The first half of July was a damp squib across these isles, and I gratefully abandoned our shores for a week of gratuitous foreign sunshine mid-month. I returned a week ago, to find that summer had finally found her way here, and the garden had unfurled in the long-awaited sun and higher temperatures.
The field border, the earliest to be prepared and planted last year, incorporating the most plants preserved from the original neglected remnants of a garden here, is overflowing with foliage and colour.
Some familiar favourites from last year, such as the wonderful Eryngium planum ‘Blue Glitter’, have returned. The Leucanthemum that I reduced in size in the spring appears untouched by my ministrations, swathes of daisies still dancing across the border, this year joined by the vibrant raspberry cushions of a scabious raised from seed.
The unopened crimson buds look rather like another favourite, the Knautia macedonica, which is still liberally sprinkling the opposite border with its deep red flowers. Occasional poppies in scarlet and plum come and go amidst this swathe of daisies, although their presence is not as dominant here as last year, and Ammi majus which sparkled here last summer now romps in the new semi-circular border beneath the kitchen window.
I loved this border last year, despite its infancy, and worried that it would not have the same impact again, but it seems that it was a foolish worry, as already this year’s display has captured my heart once again.
The drifts of Salvia sclarea var. Turkestanica are majestic: this biennial is a plant that I will certainly grow again. Blue spires of Campanula pyramidalis have also begun to open towards the back of this border, and are every bit as beautiful as I hoped. Across the garden, handfuls of bright stars have also begun to creep up the stems of the white version, to dizzying effect amid bergamot and Verbena bonariensis.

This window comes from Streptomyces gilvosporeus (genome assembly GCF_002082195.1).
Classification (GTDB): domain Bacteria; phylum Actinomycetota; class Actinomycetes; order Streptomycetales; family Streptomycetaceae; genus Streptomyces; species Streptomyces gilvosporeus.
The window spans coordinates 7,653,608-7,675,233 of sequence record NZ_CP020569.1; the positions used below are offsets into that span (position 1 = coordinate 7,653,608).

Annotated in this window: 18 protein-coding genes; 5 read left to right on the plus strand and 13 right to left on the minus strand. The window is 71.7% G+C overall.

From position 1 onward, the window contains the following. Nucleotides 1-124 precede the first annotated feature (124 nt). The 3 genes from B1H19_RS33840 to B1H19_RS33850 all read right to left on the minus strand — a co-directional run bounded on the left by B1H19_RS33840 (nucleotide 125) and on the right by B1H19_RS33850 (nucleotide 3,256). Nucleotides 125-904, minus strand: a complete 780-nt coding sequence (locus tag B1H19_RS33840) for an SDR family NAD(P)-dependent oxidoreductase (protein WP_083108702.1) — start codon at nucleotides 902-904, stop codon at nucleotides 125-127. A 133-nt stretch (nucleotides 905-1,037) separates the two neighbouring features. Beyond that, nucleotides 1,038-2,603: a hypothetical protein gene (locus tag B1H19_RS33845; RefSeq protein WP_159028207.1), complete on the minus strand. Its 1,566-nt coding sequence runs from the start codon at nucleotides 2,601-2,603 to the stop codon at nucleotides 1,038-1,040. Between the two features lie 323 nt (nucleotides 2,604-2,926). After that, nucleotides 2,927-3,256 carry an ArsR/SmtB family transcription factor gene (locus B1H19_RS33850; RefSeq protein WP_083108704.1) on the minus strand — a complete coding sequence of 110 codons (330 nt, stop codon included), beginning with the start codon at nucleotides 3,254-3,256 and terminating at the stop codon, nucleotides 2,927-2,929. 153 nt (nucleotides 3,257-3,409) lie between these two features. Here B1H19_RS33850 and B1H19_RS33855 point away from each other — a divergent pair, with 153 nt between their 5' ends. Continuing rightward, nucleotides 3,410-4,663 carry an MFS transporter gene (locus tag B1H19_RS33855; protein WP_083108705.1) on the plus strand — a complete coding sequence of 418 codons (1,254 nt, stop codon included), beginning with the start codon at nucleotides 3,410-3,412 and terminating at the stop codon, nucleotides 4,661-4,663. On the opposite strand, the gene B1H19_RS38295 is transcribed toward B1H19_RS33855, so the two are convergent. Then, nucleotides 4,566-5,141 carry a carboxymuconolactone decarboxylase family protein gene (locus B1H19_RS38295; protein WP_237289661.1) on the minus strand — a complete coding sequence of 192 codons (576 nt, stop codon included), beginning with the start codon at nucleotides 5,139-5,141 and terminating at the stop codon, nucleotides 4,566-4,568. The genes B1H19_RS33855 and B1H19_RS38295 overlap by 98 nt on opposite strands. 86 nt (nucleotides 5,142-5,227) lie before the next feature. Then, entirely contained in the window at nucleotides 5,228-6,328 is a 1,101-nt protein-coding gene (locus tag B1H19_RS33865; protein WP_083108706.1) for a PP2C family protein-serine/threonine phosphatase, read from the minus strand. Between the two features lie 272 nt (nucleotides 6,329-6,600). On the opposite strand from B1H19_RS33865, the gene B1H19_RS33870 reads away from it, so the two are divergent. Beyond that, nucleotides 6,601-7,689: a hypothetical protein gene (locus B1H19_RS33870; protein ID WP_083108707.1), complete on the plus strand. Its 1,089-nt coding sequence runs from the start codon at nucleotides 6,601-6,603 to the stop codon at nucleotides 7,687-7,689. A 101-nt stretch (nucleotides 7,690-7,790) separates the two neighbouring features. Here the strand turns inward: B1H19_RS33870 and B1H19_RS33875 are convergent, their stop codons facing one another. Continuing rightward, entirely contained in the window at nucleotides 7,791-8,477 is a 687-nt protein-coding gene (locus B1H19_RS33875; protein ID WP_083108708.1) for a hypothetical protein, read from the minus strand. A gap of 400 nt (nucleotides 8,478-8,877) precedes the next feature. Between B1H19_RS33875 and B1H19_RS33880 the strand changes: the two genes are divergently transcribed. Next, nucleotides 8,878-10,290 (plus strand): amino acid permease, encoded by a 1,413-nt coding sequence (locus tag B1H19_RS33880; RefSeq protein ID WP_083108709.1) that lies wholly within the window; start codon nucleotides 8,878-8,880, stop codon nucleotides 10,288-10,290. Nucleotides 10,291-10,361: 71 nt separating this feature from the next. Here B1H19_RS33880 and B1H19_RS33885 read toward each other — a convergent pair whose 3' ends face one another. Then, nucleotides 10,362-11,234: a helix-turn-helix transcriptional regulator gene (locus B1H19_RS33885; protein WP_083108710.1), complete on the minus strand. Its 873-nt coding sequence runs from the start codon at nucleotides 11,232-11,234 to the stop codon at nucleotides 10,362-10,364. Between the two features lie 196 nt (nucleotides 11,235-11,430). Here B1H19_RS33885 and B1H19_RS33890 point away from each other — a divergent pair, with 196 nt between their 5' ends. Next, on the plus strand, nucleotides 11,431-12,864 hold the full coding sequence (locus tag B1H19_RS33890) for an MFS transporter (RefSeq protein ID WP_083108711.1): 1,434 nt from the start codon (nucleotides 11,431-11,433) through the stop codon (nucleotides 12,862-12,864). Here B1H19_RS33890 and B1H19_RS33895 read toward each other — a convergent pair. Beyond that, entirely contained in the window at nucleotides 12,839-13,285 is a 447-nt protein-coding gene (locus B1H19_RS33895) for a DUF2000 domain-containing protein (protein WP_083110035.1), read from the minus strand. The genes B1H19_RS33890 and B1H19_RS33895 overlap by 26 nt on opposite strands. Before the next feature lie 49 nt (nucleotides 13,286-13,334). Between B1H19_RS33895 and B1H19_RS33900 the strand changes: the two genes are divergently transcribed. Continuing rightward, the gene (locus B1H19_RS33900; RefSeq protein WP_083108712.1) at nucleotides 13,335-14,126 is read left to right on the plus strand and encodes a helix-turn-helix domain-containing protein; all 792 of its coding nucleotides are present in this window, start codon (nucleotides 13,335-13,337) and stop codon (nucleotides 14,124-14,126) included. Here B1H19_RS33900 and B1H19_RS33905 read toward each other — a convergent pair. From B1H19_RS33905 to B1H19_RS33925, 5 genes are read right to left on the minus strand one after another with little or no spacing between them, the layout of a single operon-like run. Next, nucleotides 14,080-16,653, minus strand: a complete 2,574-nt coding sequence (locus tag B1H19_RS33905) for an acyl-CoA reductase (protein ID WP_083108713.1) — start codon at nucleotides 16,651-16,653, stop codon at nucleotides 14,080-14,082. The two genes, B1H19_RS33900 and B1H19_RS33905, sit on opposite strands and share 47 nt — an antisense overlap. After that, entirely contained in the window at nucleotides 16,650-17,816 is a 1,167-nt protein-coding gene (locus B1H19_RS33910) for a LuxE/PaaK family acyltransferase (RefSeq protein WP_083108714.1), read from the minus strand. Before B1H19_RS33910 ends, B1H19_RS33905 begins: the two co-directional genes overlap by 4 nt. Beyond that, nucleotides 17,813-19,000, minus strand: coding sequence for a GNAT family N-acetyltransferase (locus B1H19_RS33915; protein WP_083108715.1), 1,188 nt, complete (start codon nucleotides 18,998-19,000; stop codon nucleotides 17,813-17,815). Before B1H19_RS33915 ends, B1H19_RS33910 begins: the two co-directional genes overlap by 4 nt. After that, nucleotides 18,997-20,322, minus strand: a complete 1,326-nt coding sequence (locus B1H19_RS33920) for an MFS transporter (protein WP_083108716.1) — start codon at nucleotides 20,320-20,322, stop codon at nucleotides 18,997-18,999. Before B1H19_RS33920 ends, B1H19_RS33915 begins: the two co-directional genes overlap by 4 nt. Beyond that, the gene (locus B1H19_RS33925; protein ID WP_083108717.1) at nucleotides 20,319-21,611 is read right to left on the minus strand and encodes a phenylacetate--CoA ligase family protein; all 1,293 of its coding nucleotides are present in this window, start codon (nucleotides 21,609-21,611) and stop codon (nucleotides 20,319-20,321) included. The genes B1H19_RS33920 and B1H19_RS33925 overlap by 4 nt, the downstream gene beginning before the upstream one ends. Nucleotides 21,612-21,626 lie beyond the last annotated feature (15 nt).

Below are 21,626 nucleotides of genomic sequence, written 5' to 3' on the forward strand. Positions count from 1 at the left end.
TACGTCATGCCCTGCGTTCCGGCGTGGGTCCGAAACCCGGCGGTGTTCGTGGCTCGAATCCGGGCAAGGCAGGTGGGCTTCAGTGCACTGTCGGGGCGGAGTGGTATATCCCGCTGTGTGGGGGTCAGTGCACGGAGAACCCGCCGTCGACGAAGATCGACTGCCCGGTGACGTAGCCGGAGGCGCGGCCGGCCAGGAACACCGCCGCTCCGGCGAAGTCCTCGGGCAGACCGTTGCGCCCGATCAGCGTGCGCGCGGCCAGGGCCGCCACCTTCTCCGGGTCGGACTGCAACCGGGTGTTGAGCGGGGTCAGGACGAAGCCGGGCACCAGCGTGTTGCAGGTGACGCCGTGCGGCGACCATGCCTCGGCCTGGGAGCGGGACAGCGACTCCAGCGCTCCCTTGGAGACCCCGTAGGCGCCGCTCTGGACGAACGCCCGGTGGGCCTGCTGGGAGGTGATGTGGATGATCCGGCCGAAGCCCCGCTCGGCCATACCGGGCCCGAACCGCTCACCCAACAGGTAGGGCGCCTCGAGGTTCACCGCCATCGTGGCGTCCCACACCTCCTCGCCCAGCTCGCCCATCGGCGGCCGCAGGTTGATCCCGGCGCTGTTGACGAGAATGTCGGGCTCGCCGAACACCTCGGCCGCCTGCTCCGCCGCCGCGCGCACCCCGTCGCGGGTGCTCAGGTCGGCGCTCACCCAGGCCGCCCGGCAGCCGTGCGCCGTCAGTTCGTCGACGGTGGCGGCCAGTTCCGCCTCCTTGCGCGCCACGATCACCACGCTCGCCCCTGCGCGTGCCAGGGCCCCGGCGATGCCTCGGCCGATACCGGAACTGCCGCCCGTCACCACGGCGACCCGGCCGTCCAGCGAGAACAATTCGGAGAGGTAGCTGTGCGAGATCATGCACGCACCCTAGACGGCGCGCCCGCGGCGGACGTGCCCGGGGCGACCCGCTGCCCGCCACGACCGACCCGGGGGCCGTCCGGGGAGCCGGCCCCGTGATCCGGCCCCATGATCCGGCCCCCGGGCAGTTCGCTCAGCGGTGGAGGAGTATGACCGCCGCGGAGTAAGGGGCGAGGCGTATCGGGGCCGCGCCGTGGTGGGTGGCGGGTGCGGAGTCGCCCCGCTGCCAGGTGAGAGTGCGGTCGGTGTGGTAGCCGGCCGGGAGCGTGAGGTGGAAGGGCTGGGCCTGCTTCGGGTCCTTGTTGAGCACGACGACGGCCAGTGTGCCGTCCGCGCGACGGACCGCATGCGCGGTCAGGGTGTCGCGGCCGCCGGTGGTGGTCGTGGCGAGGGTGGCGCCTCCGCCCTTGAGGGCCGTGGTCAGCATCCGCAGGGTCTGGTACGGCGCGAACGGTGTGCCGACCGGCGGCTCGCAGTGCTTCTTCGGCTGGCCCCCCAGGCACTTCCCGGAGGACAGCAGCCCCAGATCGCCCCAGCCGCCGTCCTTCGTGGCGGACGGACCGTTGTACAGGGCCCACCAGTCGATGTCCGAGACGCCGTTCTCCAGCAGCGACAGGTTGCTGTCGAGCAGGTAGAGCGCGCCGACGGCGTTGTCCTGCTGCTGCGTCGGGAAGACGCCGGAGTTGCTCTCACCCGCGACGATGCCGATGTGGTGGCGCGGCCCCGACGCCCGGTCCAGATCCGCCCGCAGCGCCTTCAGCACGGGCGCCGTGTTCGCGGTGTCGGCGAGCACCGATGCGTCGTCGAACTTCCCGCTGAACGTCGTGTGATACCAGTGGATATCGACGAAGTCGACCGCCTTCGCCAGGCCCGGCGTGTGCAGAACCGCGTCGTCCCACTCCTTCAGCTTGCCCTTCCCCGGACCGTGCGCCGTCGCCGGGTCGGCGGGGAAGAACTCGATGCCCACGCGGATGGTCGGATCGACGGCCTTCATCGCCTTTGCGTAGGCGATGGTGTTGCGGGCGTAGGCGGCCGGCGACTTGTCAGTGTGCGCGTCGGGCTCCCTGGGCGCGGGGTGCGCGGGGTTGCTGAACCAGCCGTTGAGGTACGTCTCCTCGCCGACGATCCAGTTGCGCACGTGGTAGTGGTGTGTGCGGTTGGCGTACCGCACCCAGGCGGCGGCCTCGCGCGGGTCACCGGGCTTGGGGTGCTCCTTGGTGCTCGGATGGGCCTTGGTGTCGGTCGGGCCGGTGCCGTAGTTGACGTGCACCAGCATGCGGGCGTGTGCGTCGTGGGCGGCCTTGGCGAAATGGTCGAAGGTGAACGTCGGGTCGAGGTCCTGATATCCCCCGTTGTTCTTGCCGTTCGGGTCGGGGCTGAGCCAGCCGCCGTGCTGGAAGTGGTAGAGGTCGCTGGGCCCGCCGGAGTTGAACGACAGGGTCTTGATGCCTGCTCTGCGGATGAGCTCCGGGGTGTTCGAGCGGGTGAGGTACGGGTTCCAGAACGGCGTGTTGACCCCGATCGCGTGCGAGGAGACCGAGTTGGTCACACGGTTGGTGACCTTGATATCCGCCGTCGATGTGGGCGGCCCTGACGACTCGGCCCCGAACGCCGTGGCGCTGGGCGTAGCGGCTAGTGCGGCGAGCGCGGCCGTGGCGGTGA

This long border, which runs from the small terrace to the horse chestnut and beech trees, where the boundary kicks in a little before running down to the end, was planted later last year in sections. Already it has filled out, and in places it is hard to believe that it is so young. Verbena bonariensis runs riot near the house, handing over to the first Echinacea purpurea, drifts of Gaura lindheimeri, salvias and monardas and a host of other gems.
The Sidalcea malviflora sold as ‘Elsie Heugh’ is very deep pink, and I suspect that it is instead ‘Party Girl’, but it sits well in the verdant green foliage here against neighbouring reds and pinks of Monarda Cambridge Scarlet and Salvia microphylla ‘Wild Watermelon’.
There are gaps in both borders; at the back where shrubs have yet to fill out, where the magnificent Cardoon was felled by strong winds earlier in the year, and most noticeably at the front swell of the long border. But these will be filled, if not this year then certainly in the years to come, this is about creating a garden for the long term, not short fixes. With this in mind, already the garden is surpassing my expectations, and I am brimming with ideas for the seasons, indeed years, to follow.
It was a thrill to return from towering bottlebrush trees in the Mediterranean, to find our Callistemon fizzing with vibrant raspberry sherbert bristles, with bobbing purple tubes of penstemon flowers and the pale yellow discs of Potentilla sulphurea recta, a lovely sight.
As the month draws to a close, the temperatures have dropped again, and showers and winds have once again swept through, but there were a few glorious days.
It has been a bountiful time in the kitchen garden too, despite little sun and high rainfall and winds for much of the month, but I will have to save our harvests, successes and failures here for another post, along with the other thrills of the ornamental garden, as this end of month review is already rather long and exuberant!
Thanks to Helen, the Patient Gardener, for hosting this end-of-month view of the garden.